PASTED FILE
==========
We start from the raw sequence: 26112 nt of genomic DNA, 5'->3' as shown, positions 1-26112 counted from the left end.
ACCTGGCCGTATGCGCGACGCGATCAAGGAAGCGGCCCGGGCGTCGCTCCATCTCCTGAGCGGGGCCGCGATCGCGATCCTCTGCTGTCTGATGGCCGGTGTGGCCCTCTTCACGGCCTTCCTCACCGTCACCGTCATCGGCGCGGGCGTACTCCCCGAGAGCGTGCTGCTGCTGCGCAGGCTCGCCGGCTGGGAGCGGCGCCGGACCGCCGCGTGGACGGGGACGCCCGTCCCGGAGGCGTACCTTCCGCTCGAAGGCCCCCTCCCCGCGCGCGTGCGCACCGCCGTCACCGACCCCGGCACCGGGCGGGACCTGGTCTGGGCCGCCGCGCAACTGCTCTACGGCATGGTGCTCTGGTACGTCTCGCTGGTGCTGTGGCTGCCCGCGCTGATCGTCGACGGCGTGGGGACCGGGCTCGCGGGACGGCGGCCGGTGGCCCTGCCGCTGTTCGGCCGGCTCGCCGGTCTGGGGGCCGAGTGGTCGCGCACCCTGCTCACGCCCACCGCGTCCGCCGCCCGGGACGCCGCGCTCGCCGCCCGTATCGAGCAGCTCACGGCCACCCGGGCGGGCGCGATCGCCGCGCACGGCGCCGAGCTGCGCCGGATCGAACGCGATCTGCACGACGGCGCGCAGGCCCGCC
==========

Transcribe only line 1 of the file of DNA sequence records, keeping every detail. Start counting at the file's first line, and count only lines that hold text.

We start from the raw sequence: 26112 nt of genomic DNA, 5'->3' as shown, positions 1-26112 counted from the left end.